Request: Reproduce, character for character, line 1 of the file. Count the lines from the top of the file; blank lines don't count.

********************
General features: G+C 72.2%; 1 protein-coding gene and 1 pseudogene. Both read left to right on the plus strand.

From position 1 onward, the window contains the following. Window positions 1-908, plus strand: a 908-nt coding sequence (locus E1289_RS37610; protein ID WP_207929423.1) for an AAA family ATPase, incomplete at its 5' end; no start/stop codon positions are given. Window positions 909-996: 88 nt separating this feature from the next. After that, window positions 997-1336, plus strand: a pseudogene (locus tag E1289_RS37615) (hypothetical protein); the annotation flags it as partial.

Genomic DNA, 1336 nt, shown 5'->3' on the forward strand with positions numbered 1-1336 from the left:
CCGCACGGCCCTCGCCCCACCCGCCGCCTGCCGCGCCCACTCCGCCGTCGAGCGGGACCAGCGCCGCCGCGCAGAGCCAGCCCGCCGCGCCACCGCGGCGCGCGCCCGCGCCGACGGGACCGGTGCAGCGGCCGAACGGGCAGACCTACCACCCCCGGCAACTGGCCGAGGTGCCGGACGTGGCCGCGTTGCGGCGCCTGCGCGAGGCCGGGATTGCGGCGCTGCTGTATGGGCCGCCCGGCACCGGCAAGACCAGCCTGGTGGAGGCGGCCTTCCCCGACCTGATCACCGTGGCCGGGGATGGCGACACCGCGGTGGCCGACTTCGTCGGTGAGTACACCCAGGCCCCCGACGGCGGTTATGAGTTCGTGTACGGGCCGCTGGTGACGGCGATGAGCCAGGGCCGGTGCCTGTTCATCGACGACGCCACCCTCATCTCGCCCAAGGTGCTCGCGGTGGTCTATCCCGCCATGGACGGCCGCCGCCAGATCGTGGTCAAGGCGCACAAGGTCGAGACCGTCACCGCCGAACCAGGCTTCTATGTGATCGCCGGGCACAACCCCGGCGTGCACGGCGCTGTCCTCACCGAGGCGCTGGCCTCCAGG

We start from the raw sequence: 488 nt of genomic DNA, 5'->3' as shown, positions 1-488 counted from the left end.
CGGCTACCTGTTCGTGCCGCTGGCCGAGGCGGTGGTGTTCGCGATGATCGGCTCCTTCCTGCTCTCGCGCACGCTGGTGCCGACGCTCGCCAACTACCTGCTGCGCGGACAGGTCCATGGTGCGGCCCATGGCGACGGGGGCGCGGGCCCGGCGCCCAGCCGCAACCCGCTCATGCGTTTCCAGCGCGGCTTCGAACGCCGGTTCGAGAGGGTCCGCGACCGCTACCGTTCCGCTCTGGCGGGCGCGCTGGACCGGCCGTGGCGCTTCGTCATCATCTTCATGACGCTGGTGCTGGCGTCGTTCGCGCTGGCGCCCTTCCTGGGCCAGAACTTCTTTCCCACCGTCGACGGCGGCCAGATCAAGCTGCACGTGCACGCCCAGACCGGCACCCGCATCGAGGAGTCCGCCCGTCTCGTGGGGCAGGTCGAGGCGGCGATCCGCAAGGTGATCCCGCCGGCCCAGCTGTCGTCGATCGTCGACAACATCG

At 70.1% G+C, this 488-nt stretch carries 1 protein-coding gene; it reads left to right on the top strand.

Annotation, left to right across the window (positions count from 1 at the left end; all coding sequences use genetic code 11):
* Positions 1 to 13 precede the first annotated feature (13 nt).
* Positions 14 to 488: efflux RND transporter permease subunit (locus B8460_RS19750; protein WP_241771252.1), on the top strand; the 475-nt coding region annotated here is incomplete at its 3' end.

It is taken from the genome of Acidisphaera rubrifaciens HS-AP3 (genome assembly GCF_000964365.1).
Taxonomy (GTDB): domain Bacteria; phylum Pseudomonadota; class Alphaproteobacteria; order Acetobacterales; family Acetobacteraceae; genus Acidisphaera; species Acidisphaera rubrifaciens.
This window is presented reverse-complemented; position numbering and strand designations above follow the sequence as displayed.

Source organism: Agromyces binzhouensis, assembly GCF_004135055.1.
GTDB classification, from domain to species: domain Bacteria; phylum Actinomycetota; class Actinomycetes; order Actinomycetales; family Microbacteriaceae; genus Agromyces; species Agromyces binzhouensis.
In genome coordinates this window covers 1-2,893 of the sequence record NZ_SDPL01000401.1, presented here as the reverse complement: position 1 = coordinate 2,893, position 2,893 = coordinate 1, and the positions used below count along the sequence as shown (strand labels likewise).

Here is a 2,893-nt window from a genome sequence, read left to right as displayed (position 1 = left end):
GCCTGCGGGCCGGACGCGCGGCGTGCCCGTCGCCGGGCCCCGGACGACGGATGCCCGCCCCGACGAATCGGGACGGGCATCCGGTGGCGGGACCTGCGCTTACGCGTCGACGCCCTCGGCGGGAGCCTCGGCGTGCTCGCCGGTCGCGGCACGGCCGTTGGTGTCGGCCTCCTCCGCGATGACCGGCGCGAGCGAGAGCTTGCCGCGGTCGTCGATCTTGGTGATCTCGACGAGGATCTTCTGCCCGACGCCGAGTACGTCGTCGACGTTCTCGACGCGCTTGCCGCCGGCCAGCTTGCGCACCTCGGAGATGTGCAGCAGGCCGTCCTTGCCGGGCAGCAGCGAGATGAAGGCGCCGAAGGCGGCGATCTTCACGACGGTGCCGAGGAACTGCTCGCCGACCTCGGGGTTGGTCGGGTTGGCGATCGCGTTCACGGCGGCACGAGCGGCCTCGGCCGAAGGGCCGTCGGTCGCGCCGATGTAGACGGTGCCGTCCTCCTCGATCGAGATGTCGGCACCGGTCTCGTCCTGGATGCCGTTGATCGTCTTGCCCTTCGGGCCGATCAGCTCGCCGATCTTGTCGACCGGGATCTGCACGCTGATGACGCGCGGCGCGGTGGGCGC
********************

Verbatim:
General features: G+C 72.2%; 1 protein-coding gene and 1 pseudogene. Both read left to right on the plus strand.